After the introduction of the new CDS tools, patients were classified as high or low risk by the CDS tool and individualized; ranked recommendations were provided for the high risk patients. When patients were identified as having low risk for both scoring systems, no interventions were undertaken. For patients deemed high risk by both tools, standard of care interventions were implemented along with any appropriate recommendations proposed by the new CDS. When there was a conflict between the scoring systems, interventions reflecting the highest level of risk were implemented (Table 1). Regardless of the risk score, healthcare providers used clinical judgment to implement interventions and safety measures when deemed necessary.
Prior to full implementation of the CDS tools, nursing leadership and CDS staff developed an adoption plan and online training curriculum. The online training curriculum included a 15 min online module deployed using the learning management system. Tip sheets were available via the user’s Epic learning home dashboard, and emailed to managers and the user group for distribution to staff. Materials were covered in several user group meetings. Immediately after go-live, focus groups and open forums were also used to facilitate education and communication. Targeted training was also performed at specific units post-go-live.

2.4. Data Extracted

Data were abstracted from two sources: the DUHS EHR system and our safety reporting system (RL6 by RLDatix) [26]. Hospital events, such as falls and pressure injuries, were manually recorded by the reporting users in RL6. The two sources were merged using medical record number, if available, followed by demographic information. For this study, we defined two study periods. The first period consisted of historic data, which were used to capture background rates of falls and pressure injuries. This covered 1 January 2016 to 12 May 2019. The second period was the implementation period where the new CDS was implemented into our EHR and used by clinical care teams. This covered 13 May–16 November 2019. During this time period, data on events, standard of care risk assignments, CDS risk assignments and CDS recommendations for intervention were collected, resulting in 548 fall events and 187 pressure injury events. After a preliminary assessment, we adjusted the prediction tolerance level for their falls prediction tool on 30 July 2019. Therefore, the evaluation metrics for the falls tool was calculated on data collected from 1 August–16 November 2019, while the pressure injuries evaluation used data from the entire active study period (Figure 1).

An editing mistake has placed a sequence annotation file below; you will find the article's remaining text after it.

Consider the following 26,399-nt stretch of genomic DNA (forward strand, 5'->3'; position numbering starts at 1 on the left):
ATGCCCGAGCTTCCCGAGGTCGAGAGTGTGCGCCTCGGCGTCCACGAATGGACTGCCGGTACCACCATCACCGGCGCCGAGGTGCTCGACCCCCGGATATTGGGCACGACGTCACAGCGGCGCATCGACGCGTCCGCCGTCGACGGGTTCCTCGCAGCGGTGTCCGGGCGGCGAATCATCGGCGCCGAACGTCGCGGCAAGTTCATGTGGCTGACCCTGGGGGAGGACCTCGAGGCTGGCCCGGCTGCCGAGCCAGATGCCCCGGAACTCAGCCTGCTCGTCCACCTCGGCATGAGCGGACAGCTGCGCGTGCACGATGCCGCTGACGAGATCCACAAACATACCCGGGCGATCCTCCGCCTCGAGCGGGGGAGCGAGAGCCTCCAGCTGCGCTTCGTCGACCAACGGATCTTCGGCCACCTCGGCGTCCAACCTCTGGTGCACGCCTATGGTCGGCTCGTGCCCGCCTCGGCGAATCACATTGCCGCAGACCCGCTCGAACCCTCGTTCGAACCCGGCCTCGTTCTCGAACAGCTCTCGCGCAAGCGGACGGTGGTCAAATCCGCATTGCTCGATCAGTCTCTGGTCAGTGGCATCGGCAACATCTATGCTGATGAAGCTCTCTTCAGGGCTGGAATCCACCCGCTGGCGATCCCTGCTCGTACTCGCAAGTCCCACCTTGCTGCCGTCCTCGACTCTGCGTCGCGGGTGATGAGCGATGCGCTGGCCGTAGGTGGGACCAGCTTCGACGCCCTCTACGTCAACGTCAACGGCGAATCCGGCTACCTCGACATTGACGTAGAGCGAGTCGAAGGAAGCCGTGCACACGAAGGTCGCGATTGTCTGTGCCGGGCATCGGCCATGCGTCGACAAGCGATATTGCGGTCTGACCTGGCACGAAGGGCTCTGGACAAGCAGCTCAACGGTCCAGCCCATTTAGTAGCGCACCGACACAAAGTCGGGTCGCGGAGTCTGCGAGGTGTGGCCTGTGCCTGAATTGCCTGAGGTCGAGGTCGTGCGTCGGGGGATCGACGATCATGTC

2.5. Evaluation Design

An ideal evaluation design would have allowed us to evaluate the risk prediction tool and the suggested ranked interventions tool independently. However, this type of evaluation was not possible as the creation of a true control group would necessitate the cessation of current standards of clinical care. Due to these ethical considerations, evaluating the two parts of the CDS tool separately was impossible. This limitation also made direct assessment of the prediction tool with traditional performance metrics (e.g., c-statistics, calibration) impossible. Rather, our evaluation attempted to determine if patient outcomes improved under the CDS tool when compared to the current standard of care, which encompasses both accurate prediction of at-risk patients and effectiveness of the interventions.